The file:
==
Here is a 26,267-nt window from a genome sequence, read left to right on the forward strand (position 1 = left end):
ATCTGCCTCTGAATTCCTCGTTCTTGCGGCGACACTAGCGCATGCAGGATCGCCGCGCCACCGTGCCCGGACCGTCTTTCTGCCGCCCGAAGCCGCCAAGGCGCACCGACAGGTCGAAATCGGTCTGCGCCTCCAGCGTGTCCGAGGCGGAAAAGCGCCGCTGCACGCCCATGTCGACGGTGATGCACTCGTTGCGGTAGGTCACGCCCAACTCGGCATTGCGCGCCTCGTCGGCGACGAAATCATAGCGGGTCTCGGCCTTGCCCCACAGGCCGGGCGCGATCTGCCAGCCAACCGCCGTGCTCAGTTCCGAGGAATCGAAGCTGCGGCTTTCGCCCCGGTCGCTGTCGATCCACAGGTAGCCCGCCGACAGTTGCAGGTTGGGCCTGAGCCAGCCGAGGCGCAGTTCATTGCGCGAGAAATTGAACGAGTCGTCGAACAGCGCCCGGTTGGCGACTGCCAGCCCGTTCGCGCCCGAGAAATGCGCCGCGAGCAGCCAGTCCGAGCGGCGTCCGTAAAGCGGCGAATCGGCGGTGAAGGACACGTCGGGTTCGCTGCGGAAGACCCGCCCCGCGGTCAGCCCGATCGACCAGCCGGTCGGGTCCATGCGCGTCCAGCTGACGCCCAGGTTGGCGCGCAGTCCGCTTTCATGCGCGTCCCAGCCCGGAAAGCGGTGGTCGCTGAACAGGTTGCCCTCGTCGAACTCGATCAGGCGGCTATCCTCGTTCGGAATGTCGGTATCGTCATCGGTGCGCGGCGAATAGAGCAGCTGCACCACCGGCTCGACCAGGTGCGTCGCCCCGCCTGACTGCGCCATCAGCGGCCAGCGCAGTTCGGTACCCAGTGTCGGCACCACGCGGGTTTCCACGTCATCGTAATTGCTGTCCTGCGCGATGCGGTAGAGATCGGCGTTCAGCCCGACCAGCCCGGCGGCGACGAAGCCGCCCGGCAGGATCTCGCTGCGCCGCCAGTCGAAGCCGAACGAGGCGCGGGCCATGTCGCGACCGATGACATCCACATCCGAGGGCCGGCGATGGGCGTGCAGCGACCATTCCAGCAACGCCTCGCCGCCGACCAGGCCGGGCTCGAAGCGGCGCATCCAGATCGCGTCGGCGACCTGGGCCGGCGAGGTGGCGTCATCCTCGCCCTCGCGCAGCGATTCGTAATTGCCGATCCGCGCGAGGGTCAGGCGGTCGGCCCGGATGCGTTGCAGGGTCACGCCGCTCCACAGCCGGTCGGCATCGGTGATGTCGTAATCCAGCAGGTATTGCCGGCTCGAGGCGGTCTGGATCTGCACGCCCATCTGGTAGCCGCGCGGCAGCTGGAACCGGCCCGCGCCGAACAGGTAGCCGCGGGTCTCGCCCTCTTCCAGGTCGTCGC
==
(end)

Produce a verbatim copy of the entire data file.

Here is a 26,267-nt window from a genome sequence, read left to right on the forward strand (position 1 = left end):
ATCTGCCTCTGAATTCCTCGTTCTTGCGGCGACACTAGCGCATGCAGGATCGCCGCGCCACCGTGCCCGGACCGTCTTTCTGCCGCCCGAAGCCGCCAAGGCGCACCGACAGGTCGAAATCGGTCTGCGCCTCCAGCGTGTCCGAGGCGGAAAAGCGCCGCTGCACGCCCATGTCGACGGTGATGCACTCGTTGCGGTAGGTCACGCCCAACTCGGCATTGCGCGCCTCGTCGGCGACGAAATCATAGCGGGTCTCGGCCTTGCCCCACAGGCCGGGCGCGATCTGCCAGCCAACCGCCGTGCTCAGTTCCGAGGAATCGAAGCTGCGGCTTTCGCCCCGGTCGCTGTCGATCCACAGGTAGCCCGCCGACAGTTGCAGGTTGGGCCTGAGCCAGCCGAGGCGCAGTTCATTGCGCGAGAAATTGAACGAGTCGTCGAACAGCGCCCGGTTGGCGACTGCCAGCCCGTTCGCGCCCGAGAAATGCGCCGCGAGCAGCCAGTCCGAGCGGCGTCCGTAAAGCGGCGAATCGGCGGTGAAGGACACGTCGGGTTCGCTGCGGAAGACCCGCCCCGCGGTCAGCCCGATCGACCAGCCGGTCGGGTCCATGCGCGTCCAGCTGACGCCCAGGTTGGCGCGCAGTCCGCTTTCATGCGCGTCCCAGCCCGGAAAGCGGTGGTCGCTGAACAGGTTGCCCTCGTCGAACTCGATCAGGCGGCTATCCTCGTTCGGAATGTCGGTATCGTCATCGGTGCGCGGCGAATAGAGCAGCTGCACCACCGGCTCGACCAGGTGCGTCGCCCCGCCTGACTGCGCCATCAGCGGCCAGCGCAGTTCGGTACCCAGTGTCGGCACCACGCGGGTTTCCACGTCATCGTAATTGCTGTCCTGCGCGATGCGGTAGAGATCGGCGTTCAGCCCGACCAGCCCGGCGGCGACGAAGCCGCCCGGCAGGATCTCGCTGCGCCGCCAGTCGAAGCCGAACGAGGCGCGGGCCATGTCGCGACCGATGACATCCACATCCGAGGGCCGGCGATGGGCGTGCAGCGACCATTCCAGCAACGCCTCGCCGCCGACCAGGCCGGGCTCGAAGCGGCGCATCCAGATCGCGTCGGCGACCTGGGCCGGCGAGGTGGCGTCATCCTCGCCCTCGCGCAGCGATTCGTAATTGCCGATCCGCGCGAGGGTCAGGCGGTCGGCCCGGATGCGTTGCAGGGTCACGCCGCTCCACAGCCGGTCGGCATCGGTGATGTCGTAATCCAGCAGGTATTGCCGGCTCGAGGCGGTCTGGATCTGCACGCCCATCTGGTAGCCGCGCGGCAGCTGGAACCGGCCCGCGCCGAACAGGTAGCCGCGGGTCTCGCCCTCTTCCAGGTCGTCGC